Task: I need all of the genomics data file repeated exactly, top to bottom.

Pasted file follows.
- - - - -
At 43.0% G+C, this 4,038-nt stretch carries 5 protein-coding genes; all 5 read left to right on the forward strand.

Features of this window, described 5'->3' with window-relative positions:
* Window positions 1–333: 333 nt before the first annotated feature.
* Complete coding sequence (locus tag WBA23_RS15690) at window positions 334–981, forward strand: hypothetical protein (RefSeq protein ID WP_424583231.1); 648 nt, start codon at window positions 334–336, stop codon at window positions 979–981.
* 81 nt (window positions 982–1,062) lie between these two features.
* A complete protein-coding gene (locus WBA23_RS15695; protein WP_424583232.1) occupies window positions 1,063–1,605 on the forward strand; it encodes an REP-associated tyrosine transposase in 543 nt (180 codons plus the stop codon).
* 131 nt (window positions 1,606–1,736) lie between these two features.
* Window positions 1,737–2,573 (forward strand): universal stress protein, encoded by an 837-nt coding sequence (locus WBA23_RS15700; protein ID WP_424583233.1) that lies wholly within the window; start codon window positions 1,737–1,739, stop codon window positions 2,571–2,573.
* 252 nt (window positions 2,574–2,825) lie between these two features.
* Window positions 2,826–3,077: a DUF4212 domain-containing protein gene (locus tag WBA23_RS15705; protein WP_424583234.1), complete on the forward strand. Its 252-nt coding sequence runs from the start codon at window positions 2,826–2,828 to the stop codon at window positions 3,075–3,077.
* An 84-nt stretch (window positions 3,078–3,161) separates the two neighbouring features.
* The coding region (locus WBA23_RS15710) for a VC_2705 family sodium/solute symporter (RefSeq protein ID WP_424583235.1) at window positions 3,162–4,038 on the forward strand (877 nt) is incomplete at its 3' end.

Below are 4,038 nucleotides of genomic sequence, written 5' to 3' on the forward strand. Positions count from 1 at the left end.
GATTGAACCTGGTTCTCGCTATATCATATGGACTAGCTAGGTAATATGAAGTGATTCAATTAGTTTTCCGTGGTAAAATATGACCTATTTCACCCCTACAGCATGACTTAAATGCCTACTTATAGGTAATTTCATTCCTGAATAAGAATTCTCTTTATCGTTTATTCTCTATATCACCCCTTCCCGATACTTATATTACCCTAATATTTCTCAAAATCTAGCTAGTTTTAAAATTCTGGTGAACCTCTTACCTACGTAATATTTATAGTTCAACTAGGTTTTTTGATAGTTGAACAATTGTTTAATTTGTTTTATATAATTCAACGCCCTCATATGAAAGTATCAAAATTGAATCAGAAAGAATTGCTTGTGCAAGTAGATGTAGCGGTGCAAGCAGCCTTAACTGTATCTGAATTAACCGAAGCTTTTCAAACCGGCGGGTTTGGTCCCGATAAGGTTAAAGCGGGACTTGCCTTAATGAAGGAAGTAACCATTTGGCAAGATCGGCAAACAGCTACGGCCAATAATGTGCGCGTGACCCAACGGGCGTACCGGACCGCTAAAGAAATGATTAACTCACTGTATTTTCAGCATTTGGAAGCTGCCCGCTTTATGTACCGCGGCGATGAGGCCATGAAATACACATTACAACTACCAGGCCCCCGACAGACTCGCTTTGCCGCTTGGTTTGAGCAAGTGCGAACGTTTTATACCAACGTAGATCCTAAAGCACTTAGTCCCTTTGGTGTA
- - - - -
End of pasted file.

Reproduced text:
At 43.0% G+C, this 4,038-nt stretch carries 5 protein-coding genes; all 5 read left to right on the forward strand.

Features of this window, described 5'->3' with window-relative positions:
* Window positions 1–333: 333 nt before the first annotated feature.
* Complete coding sequence (locus tag WBA23_RS15690) at window positions 334–981, forward strand: hypothetical protein (RefSeq protein ID WP_424583231.1); 648 nt, start codon at window positions 334–336, stop codon at window positions 979–981.
* 81 nt (window positions 982–1,062) lie between these two features.
* A complete protein-coding gene (locus WBA23_RS15695; protein WP_424583232.1) occupies window positions 1,063–1,605 on the forward strand; it encodes an REP-associated tyrosine transposase in 543 nt (180 codons plus the stop codon).
* 131 nt (window positions 1,606–1,736) lie between these two features.
* Window positions 1,737–2,573 (forward strand): universal stress protein, encoded by an 837-nt coding sequence (locus WBA23_RS15700; protein ID WP_424583233.1) that lies wholly within the window; start codon window positions 1,737–1,739, stop codon window positions 2,571–2,573.
* 252 nt (window positions 2,574–2,825) lie between these two features.
* Window positions 2,826–3,077: a DUF4212 domain-containing protein gene (locus tag WBA23_RS15705; protein WP_424583234.1), complete on the forward strand. Its 252-nt coding sequence runs from the start codon at window positions 2,826–2,828 to the stop codon at window positions 3,075–3,077.
* An 84-nt stretch (window positions 3,078–3,161) separates the two neighbouring features.
* The coding region (locus WBA23_RS15710) for a VC_2705 family sodium/solute symporter (RefSeq protein ID WP_424583235.1) at window positions 3,162–4,038 on the forward strand (877 nt) is incomplete at its 3' end.

Below are 4,038 nucleotides of genomic sequence, written 5' to 3' on the forward strand. Positions count from 1 at the left end.
GATTGAACCTGGTTCTCGCTATATCATATGGACTAGCTAGGTAATATGAAGTGATTCAATTAGTTTTCCGTGGTAAAATATGACCTATTTCACCCCTACAGCATGACTTAAATGCCTACTTATAGGTAATTTCATTCCTGAATAAGAATTCTCTTTATCGTTTATTCTCTATATCACCCCTTCCCGATACTTATATTACCCTAATATTTCTCAAAATCTAGCTAGTTTTAAAATTCTGGTGAACCTCTTACCTACGTAATATTTATAGTTCAACTAGGTTTTTTGATAGTTGAACAATTGTTTAATTTGTTTTATATAATTCAACGCCCTCATATGAAAGTATCAAAATTGAATCAGAAAGAATTGCTTGTGCAAGTAGATGTAGCGGTGCAAGCAGCCTTAACTGTATCTGAATTAACCGAAGCTTTTCAAACCGGCGGGTTTGGTCCCGATAAGGTTAAAGCGGGACTTGCCTTAATGAAGGAAGTAACCATTTGGCAAGATCGGCAAACAGCTACGGCCAATAATGTGCGCGTGACCCAACGGGCGTACCGGACCGCTAAAGAAATGATTAACTCACTGTATTTTCAGCATTTGGAAGCTGCCCGCTTTATGTACCGCGGCGATGAGGCCATGAAATACACATTACAACTACCAGGCCCCCGACAGACTCGCTTTGCCGCTTGGTTTGAGCAAGTGCGAACGTTTTATACCAACGTAGATCCTAAAGCACTTAGTCCCTTTGGTGTA